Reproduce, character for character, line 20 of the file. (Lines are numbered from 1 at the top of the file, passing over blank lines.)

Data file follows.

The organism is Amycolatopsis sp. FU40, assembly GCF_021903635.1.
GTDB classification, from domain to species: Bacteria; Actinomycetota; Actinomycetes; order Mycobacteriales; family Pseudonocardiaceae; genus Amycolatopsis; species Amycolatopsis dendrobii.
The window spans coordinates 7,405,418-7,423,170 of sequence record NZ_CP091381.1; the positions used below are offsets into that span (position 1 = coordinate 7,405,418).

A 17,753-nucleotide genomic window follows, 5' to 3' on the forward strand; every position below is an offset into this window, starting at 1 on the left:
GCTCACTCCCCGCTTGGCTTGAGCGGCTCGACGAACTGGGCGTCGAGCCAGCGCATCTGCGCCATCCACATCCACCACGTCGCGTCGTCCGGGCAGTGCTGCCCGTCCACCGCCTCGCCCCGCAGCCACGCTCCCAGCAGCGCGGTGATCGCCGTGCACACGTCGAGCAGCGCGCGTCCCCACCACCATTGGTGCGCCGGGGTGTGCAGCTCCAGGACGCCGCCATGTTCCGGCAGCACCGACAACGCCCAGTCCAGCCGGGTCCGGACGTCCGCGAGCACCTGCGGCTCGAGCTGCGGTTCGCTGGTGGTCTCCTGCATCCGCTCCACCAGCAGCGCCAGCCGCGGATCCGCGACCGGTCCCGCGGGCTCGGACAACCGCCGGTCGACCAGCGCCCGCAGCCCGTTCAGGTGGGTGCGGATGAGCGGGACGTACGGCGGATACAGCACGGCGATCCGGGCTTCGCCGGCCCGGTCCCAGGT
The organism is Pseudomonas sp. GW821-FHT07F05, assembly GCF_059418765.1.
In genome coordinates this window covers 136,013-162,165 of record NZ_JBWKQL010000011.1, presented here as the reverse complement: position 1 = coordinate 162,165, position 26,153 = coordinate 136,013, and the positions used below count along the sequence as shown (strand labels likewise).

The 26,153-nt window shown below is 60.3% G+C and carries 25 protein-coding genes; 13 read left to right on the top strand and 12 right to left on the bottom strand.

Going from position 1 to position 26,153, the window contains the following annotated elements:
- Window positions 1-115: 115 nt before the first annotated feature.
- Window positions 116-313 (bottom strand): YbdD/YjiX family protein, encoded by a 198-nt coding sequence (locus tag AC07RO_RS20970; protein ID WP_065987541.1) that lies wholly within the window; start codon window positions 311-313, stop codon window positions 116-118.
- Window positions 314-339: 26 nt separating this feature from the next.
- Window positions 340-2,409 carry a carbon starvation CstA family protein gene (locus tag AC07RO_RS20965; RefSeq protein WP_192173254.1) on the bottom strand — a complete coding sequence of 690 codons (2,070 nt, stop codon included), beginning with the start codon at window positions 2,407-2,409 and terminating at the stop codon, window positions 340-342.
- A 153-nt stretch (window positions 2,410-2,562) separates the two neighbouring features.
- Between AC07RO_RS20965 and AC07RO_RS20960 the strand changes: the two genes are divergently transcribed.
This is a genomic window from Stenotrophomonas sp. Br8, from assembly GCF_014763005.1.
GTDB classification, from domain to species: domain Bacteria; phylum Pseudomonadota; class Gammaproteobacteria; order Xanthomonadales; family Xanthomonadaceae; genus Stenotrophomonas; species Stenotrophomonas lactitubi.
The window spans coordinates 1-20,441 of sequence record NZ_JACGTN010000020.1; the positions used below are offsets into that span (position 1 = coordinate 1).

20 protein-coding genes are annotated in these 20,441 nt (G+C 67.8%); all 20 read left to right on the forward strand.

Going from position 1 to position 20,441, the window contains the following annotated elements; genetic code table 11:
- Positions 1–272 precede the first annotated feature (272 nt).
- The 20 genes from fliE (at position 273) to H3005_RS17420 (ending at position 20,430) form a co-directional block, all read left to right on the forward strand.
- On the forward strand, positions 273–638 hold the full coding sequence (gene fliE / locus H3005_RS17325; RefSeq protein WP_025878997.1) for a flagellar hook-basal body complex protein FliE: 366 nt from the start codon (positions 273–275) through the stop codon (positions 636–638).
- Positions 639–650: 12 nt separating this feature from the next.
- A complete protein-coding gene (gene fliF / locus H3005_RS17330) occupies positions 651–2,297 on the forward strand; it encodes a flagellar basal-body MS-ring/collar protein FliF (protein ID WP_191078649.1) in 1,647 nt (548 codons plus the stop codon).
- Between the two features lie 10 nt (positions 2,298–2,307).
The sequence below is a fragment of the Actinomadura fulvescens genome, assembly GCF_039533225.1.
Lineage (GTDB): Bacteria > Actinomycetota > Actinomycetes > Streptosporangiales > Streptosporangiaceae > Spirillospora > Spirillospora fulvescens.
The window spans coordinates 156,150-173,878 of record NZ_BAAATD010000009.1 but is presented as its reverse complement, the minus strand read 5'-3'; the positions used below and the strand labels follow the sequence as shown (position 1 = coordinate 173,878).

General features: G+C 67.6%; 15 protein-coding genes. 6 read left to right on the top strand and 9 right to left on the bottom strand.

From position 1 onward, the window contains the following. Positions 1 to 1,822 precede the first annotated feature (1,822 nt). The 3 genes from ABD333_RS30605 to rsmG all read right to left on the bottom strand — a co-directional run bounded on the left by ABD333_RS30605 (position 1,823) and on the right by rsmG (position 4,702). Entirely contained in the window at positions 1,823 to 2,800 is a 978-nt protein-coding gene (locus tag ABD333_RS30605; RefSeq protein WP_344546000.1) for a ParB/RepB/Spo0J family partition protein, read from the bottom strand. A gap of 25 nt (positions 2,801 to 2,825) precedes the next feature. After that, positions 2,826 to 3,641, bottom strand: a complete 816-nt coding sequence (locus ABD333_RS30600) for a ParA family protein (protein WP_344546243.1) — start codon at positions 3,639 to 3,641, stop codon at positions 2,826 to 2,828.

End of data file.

Going from position 1 to position 20,441, the window contains the following annotated elements; genetic code table 11: